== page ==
Live out your green-thumb dreams: Agriculture in a dense urban environment
The plant-it-yourself movement in San Francisco, and the rest of the world, has never been more critical. A community garden can bring a wide range of benefits – from connecting people with each other to growing fresh food to enjoy. It’s a place to relax, a way to engage with nature, meet others and get active outdoors for GBD users. From the professional point of view, it’s a fruitful synergy of GBDs, cities stakeholders, urban planners, and local communities.
Experts from San Francisco will talk about community gardens as a way to promote different types of use and occupation of public spaces, as an instrument to implement activism, as well as transform socio-spatial relationships at a local level in a way that might result in larger-scale future impacts. The presentation of The East Cut community garden project in details will follow the discussion.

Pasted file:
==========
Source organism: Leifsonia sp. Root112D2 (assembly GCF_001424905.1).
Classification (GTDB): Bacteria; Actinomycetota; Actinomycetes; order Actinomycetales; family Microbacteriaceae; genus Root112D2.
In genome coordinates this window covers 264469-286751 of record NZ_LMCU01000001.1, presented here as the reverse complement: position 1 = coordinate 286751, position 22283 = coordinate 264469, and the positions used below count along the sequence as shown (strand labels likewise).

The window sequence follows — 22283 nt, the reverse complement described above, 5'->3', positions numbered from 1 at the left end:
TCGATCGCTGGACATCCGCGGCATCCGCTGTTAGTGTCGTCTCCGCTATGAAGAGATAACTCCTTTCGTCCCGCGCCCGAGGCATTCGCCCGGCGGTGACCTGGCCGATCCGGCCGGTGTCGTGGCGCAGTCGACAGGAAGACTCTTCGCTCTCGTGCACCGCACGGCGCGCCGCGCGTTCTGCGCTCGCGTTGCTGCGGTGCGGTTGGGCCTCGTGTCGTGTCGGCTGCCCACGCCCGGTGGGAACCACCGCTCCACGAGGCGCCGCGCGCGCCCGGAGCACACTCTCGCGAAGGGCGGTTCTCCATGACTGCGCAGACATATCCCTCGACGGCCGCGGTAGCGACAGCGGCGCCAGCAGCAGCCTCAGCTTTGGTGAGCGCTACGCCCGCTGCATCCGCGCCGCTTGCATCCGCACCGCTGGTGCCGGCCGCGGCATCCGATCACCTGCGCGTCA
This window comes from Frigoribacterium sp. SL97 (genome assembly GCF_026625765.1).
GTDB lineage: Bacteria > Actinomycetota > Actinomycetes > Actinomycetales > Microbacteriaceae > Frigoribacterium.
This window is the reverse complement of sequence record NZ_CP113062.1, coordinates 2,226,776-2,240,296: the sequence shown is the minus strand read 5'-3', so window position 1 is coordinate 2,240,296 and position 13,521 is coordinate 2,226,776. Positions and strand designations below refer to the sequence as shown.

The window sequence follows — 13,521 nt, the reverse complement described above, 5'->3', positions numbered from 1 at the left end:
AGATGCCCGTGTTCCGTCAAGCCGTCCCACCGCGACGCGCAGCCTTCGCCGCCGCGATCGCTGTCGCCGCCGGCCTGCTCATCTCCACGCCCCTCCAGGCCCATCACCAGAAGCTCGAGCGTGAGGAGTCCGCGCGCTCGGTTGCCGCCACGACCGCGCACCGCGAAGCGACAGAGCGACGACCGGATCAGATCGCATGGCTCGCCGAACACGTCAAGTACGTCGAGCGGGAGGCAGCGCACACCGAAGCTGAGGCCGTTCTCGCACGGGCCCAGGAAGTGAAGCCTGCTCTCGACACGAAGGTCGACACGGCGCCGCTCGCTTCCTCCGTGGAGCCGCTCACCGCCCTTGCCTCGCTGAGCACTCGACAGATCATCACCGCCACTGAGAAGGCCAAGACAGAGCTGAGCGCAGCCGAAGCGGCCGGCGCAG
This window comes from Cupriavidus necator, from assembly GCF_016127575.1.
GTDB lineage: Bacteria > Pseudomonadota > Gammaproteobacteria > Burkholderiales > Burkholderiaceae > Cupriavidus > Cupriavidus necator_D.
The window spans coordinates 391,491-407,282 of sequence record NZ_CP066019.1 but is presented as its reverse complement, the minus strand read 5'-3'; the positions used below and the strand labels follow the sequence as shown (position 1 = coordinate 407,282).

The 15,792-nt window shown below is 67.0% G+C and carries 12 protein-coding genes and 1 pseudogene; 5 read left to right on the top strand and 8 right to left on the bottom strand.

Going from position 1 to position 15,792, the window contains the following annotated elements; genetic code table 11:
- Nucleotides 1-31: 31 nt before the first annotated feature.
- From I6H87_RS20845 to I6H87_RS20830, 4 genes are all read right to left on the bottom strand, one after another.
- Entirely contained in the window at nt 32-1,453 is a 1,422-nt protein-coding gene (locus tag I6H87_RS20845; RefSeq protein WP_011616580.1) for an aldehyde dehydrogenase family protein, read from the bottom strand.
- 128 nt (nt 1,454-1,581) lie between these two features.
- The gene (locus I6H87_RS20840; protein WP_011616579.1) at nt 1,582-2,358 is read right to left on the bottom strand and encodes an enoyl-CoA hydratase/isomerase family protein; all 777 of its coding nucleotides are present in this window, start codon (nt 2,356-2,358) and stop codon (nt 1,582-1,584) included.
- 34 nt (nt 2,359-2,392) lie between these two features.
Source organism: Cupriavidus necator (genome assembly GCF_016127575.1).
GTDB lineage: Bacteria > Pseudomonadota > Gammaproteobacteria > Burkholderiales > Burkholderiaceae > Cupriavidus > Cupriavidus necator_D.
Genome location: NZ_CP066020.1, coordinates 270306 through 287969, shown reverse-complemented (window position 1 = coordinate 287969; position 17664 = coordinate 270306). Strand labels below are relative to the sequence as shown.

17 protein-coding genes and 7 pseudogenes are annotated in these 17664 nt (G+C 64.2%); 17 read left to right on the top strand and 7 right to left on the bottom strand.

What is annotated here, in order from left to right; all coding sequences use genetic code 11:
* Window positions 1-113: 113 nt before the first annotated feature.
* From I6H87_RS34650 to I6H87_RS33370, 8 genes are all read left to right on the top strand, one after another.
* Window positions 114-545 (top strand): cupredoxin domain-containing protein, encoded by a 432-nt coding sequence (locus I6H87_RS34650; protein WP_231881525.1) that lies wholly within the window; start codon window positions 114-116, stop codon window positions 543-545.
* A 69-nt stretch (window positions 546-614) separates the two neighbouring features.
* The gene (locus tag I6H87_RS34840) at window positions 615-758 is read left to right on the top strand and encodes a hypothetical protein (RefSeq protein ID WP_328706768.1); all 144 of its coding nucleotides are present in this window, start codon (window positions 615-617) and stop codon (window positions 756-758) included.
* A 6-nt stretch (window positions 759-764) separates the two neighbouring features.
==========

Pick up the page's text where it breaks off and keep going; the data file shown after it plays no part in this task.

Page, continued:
Questions for the panel
Urban agriculture as activism
- What are the overall benefits of urban agriculture in a highly urbanized environment that would otherwise not exist?
- What is the overall effect community gardens as they related to decelerating climate change?
- How effective are community gardens at fighting socio-spatial inequalities, fostering the social economy, and spreading new principles for food production and feeding people (mainly based on farming and permaculture)?
- Do community gardens promote the transformation and enhancement of public space with the purpose of fostering social solidarity and community connections that might not otherwise occur?